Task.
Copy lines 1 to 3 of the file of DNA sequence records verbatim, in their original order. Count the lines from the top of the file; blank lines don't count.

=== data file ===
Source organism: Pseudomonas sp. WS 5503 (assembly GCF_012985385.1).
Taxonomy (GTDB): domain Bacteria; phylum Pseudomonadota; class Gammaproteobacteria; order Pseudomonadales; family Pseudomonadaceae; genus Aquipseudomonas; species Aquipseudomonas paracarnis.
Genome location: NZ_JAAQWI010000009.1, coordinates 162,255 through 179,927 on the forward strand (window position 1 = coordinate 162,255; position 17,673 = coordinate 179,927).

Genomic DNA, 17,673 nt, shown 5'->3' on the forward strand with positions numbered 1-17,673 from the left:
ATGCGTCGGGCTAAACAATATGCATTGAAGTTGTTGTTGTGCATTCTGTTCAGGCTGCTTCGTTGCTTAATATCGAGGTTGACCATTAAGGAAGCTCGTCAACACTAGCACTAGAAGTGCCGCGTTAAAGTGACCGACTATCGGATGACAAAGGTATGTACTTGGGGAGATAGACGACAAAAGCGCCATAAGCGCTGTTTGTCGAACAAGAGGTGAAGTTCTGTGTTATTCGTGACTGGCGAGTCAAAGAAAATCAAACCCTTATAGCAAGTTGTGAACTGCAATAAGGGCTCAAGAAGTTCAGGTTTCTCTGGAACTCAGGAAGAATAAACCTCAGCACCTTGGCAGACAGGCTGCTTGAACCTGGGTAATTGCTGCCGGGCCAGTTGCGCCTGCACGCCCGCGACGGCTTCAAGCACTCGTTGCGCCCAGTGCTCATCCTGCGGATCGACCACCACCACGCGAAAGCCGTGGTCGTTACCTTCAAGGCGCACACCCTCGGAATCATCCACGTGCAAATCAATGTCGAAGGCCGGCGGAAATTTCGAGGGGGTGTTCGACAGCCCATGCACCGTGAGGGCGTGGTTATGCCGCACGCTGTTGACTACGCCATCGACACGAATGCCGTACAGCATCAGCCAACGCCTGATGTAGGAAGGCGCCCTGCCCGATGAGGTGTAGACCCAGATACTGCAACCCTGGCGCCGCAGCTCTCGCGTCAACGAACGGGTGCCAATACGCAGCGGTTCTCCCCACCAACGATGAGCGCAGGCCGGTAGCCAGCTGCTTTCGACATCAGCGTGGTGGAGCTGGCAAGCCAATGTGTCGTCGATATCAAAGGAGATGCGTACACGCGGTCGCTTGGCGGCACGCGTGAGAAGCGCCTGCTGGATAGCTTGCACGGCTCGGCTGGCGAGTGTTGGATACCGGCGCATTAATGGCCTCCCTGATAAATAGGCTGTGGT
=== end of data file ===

Source organism: Pseudomonas sp. WS 5503 (assembly GCF_012985385.1).
Taxonomy (GTDB): domain Bacteria; phylum Pseudomonadota; class Gammaproteobacteria; order Pseudomonadales; family Pseudomonadaceae; genus Aquipseudomonas; species Aquipseudomonas paracarnis.
Genome location: NZ_JAAQWI010000009.1, coordinates 162,255 through 179,927 on the forward strand (window position 1 = coordinate 162,255; position 17,673 = coordinate 179,927).